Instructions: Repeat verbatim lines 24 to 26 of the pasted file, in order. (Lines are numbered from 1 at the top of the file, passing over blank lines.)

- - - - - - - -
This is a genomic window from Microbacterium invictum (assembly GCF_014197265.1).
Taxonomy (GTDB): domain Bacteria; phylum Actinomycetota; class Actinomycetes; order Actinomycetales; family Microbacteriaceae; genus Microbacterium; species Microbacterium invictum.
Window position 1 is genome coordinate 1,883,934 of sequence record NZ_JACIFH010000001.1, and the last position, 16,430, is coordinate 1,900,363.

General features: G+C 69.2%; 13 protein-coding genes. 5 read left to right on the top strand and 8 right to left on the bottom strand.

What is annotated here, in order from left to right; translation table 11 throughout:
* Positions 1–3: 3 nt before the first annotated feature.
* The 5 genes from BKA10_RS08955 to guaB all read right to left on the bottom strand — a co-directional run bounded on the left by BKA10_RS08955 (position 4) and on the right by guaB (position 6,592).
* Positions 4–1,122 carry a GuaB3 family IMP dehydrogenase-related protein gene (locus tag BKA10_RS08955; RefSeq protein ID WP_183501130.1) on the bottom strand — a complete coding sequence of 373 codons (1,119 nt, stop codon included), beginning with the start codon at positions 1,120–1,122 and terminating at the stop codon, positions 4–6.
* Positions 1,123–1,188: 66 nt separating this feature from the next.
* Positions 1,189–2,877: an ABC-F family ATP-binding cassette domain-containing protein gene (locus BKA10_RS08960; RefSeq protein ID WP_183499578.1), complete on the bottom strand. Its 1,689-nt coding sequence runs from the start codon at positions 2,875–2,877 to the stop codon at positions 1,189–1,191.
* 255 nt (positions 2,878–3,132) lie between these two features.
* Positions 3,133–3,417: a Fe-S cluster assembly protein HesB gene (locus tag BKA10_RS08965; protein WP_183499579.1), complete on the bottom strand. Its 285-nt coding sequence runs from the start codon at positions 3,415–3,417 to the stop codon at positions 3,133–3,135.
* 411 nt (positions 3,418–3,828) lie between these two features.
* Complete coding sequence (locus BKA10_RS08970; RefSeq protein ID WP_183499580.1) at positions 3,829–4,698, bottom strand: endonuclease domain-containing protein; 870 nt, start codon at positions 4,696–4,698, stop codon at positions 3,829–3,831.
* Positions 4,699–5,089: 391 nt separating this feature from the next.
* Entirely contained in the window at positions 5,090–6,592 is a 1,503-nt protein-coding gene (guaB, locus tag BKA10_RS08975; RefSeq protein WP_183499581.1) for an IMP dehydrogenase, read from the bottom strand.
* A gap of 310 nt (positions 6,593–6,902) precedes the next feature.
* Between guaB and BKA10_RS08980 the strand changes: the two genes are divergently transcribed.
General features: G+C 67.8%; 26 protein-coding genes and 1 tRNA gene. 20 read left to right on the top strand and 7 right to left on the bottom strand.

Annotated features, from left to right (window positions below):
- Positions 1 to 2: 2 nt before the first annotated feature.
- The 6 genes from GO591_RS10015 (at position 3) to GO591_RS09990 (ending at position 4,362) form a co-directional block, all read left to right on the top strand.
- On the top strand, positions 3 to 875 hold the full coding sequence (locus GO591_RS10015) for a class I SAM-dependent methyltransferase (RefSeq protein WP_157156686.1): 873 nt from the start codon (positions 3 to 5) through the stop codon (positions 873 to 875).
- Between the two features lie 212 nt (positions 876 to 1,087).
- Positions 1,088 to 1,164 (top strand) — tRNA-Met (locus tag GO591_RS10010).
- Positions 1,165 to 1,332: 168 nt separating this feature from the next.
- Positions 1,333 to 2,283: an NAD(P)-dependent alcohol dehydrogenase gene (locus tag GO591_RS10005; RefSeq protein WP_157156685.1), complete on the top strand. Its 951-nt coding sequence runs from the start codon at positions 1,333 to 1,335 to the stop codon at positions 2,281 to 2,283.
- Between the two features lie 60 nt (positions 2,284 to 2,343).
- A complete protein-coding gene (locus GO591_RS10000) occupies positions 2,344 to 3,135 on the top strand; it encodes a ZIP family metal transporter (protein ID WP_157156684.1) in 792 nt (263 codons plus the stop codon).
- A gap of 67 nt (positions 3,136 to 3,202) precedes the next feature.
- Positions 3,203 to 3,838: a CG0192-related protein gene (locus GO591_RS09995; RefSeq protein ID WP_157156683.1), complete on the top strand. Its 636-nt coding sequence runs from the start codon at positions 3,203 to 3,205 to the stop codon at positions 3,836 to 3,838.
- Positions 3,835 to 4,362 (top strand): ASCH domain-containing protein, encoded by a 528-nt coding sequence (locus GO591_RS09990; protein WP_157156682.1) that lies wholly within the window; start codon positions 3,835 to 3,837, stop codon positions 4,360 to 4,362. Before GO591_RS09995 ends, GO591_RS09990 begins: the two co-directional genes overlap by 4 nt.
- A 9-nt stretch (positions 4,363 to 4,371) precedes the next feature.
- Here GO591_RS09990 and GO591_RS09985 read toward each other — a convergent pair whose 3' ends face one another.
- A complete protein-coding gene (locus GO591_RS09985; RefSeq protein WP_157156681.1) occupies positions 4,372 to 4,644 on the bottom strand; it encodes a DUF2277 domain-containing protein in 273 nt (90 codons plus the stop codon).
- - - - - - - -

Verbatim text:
- Between the two features lie 212 nt (positions 876 to 1,087).
- Positions 1,088 to 1,164 (top strand) — tRNA-Met (locus tag GO591_RS10010).
- Positions 1,165 to 1,332: 168 nt separating this feature from the next.